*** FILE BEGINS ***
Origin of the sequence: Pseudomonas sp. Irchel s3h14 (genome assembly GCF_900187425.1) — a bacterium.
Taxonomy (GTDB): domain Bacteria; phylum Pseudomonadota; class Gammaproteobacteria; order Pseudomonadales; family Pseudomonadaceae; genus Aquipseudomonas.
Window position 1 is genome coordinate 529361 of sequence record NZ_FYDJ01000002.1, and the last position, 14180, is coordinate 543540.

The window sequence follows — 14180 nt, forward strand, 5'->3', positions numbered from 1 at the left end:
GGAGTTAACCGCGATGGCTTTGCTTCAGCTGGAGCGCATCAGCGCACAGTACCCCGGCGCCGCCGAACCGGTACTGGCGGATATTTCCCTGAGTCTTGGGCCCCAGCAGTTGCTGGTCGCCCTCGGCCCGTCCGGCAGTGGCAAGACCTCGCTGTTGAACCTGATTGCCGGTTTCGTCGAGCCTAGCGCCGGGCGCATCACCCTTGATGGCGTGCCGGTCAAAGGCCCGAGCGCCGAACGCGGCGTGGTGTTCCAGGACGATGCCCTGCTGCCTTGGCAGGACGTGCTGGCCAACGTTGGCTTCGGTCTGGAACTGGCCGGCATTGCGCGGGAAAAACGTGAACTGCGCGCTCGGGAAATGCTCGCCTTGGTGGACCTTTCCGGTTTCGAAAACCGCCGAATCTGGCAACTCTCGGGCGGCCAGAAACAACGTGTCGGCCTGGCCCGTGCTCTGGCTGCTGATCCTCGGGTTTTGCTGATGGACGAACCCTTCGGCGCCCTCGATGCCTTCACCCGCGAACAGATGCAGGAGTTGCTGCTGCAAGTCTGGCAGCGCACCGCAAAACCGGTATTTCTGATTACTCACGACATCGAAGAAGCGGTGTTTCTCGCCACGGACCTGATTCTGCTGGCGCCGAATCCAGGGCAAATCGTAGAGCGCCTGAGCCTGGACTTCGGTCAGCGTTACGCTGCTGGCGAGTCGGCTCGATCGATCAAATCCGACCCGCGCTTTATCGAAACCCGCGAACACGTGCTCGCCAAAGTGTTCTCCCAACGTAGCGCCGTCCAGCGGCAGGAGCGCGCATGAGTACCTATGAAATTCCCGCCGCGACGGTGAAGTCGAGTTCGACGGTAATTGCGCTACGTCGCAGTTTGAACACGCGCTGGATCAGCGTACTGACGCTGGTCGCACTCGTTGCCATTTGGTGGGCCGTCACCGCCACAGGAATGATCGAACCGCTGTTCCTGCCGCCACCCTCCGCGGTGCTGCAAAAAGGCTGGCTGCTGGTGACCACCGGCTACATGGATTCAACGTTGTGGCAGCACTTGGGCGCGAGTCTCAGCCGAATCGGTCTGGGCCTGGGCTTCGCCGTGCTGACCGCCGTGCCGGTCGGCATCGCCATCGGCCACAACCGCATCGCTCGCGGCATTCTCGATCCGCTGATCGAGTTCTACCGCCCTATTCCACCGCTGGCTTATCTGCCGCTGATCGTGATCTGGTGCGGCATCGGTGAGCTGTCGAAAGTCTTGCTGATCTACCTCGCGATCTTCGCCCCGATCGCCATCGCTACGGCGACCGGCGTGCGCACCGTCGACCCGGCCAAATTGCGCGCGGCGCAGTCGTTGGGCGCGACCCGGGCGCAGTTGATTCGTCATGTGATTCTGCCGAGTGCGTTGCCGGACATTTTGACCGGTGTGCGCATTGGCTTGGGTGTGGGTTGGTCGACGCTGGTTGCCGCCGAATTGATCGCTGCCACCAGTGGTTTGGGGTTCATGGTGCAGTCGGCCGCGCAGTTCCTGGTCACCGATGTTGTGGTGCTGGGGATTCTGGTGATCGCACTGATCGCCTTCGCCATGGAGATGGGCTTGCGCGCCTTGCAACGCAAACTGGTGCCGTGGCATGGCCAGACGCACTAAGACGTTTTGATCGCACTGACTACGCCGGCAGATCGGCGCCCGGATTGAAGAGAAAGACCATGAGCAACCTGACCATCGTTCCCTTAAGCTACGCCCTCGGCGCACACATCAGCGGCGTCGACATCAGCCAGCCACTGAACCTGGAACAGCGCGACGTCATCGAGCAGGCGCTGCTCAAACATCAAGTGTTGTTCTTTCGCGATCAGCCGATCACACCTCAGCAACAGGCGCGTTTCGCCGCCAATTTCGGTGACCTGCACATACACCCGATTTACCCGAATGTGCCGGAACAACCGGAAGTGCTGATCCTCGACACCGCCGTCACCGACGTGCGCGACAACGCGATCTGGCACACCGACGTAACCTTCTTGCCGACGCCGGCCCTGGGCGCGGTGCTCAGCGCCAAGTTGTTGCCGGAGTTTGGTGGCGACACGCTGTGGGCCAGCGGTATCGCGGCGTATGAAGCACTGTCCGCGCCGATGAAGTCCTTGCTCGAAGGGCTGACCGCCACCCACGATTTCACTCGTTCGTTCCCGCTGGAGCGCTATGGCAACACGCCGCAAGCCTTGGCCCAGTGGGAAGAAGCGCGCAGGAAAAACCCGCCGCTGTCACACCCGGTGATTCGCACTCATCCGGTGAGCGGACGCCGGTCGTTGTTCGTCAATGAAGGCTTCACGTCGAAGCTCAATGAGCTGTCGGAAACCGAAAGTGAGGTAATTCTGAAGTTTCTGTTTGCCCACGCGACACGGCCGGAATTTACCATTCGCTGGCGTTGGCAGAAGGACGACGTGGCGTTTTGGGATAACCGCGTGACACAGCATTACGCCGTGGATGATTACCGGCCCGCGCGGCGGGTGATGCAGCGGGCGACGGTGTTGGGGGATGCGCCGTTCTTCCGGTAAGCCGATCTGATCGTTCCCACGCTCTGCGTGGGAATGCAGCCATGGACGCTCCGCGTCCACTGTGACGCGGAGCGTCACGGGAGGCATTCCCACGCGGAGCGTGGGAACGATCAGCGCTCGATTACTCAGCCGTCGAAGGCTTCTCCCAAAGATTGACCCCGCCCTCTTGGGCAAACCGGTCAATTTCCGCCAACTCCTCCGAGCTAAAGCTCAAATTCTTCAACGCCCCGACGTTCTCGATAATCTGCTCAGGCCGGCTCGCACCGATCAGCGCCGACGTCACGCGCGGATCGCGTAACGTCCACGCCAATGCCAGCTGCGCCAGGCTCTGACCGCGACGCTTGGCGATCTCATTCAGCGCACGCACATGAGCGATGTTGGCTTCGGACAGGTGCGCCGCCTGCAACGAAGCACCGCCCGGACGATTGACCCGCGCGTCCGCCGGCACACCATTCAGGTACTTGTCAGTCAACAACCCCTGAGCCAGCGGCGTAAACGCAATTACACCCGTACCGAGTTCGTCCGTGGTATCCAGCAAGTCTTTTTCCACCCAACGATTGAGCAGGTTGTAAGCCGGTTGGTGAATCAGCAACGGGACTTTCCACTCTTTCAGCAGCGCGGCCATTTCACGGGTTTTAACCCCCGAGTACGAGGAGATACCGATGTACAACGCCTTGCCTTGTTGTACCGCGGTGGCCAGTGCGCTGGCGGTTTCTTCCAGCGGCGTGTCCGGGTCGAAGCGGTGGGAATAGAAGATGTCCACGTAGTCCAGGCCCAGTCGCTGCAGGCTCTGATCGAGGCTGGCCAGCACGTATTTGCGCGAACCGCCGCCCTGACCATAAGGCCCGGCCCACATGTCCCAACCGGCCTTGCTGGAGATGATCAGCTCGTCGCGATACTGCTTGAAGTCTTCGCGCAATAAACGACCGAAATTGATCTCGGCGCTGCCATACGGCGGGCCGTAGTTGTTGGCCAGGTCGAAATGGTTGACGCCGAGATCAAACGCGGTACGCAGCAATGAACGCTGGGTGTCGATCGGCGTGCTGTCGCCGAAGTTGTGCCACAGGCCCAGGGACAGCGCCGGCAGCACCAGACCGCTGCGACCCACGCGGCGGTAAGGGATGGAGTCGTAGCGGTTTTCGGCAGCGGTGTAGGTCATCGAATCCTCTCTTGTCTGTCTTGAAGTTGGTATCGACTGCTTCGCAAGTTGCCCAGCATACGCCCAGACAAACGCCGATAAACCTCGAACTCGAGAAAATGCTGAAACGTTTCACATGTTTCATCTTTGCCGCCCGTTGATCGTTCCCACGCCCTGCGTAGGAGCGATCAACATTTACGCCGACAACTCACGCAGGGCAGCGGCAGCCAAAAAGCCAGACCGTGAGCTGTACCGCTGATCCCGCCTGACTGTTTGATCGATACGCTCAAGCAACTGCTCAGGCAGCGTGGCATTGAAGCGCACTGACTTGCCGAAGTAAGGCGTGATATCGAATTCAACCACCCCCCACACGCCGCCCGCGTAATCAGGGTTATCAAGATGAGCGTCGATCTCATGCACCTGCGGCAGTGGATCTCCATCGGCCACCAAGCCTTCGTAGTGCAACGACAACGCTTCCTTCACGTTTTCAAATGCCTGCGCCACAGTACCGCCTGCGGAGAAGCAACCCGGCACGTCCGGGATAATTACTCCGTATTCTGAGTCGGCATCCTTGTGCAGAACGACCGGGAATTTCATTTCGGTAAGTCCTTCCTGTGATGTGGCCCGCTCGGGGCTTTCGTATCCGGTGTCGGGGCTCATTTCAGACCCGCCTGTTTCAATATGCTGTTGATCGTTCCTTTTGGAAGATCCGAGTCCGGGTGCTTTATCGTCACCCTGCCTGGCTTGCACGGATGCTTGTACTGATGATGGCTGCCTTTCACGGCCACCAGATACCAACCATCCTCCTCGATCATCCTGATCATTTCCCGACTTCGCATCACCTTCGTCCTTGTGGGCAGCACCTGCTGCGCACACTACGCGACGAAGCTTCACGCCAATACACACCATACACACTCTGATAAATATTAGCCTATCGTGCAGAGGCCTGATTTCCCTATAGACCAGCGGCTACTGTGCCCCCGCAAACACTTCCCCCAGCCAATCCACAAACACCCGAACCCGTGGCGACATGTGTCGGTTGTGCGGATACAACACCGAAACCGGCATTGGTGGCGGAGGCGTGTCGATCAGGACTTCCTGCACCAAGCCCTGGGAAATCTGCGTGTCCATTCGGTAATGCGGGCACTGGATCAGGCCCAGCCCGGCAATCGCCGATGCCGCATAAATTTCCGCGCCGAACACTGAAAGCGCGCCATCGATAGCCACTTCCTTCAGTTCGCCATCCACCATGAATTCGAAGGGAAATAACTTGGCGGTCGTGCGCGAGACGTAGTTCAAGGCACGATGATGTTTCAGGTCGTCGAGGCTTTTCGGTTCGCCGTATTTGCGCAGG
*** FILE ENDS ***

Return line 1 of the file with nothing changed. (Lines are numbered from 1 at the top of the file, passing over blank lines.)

Origin of the sequence: Pseudomonas sp. Irchel s3h14 (genome assembly GCF_900187425.1) — a bacterium.